Antibiotics ‘double bleeding risk’ in warfarin patients
The risk of bleeding among older warfarin users doubles with concurrent antibiotic use, finds a large study.
The nested-case control study of 38,762 warfarin users aged 65 years or older found the risk of being admitted to hospital for bleeding increased two-fold (odds ratio 2.01) if the patient had been exposed to an antibiotic within the previous 15 days.
Each case of bleeding was matched to three controls that were taking warfarin, but had not had a bleed. Researchers used logistic regression analysis to calculate the risk of bleeding associated with prior antibiotic use.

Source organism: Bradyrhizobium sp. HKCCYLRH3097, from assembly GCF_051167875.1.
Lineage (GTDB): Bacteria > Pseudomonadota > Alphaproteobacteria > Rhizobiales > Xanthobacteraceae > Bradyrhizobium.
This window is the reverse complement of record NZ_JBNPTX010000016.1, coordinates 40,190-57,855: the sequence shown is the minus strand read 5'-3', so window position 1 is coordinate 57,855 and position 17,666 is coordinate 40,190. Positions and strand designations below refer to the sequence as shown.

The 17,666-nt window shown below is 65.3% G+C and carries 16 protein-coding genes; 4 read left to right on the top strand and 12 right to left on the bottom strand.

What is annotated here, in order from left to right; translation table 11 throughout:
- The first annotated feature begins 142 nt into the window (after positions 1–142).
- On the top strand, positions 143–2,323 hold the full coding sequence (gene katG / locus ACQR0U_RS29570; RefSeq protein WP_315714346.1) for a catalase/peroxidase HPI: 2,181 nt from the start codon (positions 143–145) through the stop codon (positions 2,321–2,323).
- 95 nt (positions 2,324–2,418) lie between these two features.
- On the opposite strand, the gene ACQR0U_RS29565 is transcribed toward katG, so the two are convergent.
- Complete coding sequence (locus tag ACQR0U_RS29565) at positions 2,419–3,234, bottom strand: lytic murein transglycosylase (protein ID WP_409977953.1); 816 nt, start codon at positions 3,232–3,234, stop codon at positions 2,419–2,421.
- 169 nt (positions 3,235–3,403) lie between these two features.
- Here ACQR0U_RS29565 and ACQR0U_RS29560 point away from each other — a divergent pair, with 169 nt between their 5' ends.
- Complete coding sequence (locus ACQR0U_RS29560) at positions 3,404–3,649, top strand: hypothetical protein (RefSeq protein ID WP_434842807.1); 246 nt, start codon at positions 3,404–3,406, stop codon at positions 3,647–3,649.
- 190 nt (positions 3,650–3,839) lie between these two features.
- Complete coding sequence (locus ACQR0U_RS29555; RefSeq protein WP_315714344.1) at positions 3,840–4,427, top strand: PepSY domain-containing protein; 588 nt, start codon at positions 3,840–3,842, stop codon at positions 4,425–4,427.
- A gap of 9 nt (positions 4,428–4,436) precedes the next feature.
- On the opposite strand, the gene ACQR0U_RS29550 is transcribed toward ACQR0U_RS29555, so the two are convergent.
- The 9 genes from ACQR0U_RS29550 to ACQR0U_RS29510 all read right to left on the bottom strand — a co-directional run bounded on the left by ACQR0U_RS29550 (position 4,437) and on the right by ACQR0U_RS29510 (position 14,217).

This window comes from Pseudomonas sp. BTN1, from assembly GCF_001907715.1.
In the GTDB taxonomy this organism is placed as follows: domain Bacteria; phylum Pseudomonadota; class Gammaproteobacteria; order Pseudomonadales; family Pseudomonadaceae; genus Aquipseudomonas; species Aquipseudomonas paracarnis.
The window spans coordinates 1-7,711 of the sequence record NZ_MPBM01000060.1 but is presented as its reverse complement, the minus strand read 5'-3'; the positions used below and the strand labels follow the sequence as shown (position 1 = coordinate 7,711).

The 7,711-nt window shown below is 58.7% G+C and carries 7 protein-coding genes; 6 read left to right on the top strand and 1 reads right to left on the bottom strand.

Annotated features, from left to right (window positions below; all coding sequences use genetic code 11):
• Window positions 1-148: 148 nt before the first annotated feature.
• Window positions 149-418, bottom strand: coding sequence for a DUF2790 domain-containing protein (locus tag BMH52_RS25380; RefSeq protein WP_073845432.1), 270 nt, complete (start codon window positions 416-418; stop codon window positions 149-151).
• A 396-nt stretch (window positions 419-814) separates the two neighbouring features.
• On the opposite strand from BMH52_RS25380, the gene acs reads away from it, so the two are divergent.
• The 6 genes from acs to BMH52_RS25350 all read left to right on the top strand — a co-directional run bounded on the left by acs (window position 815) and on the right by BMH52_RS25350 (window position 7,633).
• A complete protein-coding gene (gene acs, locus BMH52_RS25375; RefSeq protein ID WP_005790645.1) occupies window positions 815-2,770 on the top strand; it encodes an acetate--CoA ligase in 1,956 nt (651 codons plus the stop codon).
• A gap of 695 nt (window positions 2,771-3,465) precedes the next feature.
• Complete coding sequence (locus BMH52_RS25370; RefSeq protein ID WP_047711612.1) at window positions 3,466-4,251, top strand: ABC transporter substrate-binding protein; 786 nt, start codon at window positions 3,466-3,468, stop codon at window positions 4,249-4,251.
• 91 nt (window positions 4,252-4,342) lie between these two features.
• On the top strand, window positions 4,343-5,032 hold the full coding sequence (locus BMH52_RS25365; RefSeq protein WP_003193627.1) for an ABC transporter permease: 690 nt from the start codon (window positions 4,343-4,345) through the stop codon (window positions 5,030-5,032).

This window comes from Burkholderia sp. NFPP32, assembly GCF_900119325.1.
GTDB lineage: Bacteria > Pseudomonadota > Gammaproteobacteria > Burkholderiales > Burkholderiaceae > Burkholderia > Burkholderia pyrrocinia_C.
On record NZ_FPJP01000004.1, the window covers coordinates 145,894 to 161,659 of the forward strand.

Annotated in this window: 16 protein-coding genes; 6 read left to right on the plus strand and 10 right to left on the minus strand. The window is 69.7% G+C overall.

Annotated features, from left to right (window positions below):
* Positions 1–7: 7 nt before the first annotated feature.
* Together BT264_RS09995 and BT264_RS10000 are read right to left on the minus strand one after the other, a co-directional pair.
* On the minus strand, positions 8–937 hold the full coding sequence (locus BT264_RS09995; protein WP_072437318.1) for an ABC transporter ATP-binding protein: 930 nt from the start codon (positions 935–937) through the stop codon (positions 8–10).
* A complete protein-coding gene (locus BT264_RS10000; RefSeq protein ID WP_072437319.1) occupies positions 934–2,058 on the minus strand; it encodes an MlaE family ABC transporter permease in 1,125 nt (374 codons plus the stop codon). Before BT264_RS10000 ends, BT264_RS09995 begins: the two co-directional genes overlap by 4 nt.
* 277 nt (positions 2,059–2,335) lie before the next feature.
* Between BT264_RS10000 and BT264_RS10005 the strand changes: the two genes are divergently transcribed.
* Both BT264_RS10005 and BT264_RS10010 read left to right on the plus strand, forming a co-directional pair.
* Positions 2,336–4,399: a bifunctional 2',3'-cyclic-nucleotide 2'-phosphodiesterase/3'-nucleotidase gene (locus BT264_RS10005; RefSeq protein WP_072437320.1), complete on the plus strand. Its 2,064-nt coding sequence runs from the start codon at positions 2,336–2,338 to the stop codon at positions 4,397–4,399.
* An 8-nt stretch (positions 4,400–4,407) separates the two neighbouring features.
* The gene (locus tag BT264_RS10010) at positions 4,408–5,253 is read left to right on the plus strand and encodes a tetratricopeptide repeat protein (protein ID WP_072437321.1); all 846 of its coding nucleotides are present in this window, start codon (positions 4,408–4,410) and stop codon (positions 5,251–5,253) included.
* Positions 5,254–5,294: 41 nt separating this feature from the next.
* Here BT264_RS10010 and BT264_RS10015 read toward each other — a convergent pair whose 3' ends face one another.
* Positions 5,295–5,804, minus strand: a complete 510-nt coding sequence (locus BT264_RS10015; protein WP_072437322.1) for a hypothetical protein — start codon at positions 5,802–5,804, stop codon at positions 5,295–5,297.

Azole antifungals were associated with the greatest risk of bleeding, with an odds ratio of 4.57, followed by cotrimoxazole (2.70), cephalosporins (2.45), penicillins (1.92), macrolides (1.86) and quinolones (1.69).
Study lead Professor Jacques Baillargeon, associate professor of preventive medicine and community health at the University of Texas, USA, said: ‘Clinicians should consider choosing antibiotics with low-risk profiles if appropriate based on a patient's clinical situation.'
American Journal of Medicine 2012, published online 20 January